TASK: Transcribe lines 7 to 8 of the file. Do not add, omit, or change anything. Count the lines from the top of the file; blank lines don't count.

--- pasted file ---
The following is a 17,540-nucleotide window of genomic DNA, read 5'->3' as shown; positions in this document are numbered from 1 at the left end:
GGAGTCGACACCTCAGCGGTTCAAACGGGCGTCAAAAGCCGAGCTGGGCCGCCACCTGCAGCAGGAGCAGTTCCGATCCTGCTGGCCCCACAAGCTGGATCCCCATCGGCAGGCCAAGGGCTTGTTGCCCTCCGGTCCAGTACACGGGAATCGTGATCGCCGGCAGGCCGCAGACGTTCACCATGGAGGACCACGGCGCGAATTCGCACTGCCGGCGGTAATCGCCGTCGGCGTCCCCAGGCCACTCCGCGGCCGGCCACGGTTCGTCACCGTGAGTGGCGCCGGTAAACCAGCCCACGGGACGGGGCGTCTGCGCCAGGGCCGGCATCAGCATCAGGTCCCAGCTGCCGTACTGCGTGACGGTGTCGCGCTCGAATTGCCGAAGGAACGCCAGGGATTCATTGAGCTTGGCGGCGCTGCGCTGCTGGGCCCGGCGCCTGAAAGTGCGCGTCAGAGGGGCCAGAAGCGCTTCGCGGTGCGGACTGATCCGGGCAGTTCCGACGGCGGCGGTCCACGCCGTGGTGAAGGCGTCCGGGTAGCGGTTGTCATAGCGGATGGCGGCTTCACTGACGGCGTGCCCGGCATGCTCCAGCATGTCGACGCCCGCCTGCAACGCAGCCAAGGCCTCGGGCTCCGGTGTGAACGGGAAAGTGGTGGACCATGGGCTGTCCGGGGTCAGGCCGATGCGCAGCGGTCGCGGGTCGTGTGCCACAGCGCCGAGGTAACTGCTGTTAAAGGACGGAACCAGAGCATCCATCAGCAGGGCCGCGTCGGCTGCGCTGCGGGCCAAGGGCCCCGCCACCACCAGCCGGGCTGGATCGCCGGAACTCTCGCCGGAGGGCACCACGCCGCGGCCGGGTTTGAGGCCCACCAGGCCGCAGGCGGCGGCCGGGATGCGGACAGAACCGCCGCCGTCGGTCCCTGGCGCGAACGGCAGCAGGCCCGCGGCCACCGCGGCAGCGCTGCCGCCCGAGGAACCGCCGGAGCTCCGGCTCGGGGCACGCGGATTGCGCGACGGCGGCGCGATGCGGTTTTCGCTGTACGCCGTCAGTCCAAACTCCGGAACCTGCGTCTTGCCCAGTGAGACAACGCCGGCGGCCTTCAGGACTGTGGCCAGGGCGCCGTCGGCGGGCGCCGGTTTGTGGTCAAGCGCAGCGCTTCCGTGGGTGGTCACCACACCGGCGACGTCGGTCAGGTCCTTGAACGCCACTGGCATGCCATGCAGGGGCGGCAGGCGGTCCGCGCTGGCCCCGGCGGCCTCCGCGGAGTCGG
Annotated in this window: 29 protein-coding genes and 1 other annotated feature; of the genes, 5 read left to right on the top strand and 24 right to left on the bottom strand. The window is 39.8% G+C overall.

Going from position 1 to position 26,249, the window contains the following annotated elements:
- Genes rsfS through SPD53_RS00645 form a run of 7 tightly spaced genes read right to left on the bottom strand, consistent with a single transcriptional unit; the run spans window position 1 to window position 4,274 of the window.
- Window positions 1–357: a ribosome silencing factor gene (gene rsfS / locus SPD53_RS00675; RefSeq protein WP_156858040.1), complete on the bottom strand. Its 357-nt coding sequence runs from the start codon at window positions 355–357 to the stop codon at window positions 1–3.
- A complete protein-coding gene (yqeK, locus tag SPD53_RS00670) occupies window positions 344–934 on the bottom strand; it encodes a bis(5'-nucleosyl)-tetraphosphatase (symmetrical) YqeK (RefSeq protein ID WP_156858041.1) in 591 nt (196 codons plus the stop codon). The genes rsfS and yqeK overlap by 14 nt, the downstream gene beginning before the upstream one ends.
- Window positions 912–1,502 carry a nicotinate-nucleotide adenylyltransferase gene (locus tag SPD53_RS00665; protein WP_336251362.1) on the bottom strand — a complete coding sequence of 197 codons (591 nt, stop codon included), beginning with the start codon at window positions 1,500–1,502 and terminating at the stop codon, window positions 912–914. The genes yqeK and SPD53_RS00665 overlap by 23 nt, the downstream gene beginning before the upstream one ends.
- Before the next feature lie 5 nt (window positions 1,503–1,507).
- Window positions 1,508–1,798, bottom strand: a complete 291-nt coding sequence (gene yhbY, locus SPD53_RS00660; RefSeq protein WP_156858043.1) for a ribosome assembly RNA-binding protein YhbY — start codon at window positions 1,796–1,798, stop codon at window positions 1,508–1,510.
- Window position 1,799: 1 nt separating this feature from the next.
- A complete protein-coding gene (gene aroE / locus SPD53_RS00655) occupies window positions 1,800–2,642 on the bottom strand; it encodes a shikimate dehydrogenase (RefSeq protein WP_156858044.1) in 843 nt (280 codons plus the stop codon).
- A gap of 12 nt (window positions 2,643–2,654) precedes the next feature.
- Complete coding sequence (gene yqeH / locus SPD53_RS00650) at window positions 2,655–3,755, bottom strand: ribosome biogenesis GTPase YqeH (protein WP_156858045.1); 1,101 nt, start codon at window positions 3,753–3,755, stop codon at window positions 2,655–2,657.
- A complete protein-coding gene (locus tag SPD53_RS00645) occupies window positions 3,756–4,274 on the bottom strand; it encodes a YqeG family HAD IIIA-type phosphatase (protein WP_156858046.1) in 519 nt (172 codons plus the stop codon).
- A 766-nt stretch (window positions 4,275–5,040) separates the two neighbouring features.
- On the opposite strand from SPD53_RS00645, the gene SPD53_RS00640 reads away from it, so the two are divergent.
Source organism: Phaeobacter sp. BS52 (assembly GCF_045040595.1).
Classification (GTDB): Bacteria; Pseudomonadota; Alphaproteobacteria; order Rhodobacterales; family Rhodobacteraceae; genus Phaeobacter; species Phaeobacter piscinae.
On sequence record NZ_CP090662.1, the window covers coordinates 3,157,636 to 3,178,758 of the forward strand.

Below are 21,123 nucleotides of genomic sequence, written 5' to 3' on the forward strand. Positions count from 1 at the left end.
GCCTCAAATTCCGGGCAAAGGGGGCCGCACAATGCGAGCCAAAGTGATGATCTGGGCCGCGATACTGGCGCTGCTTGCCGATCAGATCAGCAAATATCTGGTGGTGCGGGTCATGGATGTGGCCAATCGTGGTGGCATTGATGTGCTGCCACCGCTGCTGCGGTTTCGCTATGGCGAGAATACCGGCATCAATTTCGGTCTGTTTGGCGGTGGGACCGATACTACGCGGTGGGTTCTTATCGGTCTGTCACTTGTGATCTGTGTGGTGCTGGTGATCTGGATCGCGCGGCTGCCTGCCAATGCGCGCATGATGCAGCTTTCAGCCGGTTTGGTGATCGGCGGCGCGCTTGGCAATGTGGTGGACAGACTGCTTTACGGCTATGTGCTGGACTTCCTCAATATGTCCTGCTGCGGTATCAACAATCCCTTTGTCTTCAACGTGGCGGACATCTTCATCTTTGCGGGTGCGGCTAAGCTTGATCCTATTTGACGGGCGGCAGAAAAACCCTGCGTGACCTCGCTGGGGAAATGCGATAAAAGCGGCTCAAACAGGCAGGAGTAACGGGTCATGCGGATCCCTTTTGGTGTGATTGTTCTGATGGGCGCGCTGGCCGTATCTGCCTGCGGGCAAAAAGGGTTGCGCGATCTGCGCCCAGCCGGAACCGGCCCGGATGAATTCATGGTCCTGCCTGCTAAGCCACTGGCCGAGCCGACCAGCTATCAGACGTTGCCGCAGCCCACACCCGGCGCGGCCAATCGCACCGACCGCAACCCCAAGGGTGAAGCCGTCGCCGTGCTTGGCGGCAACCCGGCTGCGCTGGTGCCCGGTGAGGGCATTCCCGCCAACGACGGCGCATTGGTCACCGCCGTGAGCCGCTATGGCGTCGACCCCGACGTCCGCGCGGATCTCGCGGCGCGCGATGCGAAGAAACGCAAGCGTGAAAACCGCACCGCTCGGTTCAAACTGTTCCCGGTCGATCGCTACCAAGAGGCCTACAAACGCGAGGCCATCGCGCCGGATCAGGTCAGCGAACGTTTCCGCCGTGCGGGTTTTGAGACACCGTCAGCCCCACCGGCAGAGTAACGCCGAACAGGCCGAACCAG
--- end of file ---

- A complete protein-coding gene (yqeK, locus tag SPD53_RS00670) occupies window positions 344–934 on the bottom strand; it encodes a bis(5'-nucleosyl)-tetraphosphatase (symmetrical) YqeK (RefSeq protein ID WP_156858041.1) in 591 nt (196 codons plus the stop codon). The genes rsfS and yqeK overlap by 14 nt, the downstream gene beginning before the upstream one ends.
- Window positions 912–1,502 carry a nicotinate-nucleotide adenylyltransferase gene (locus tag SPD53_RS00665; protein WP_336251362.1) on the bottom strand — a complete coding sequence of 197 codons (591 nt, stop codon included), beginning with the start codon at window positions 1,500–1,502 and terminating at the stop codon, window positions 912–914. The genes yqeK and SPD53_RS00665 overlap by 23 nt, the downstream gene beginning before the upstream one ends.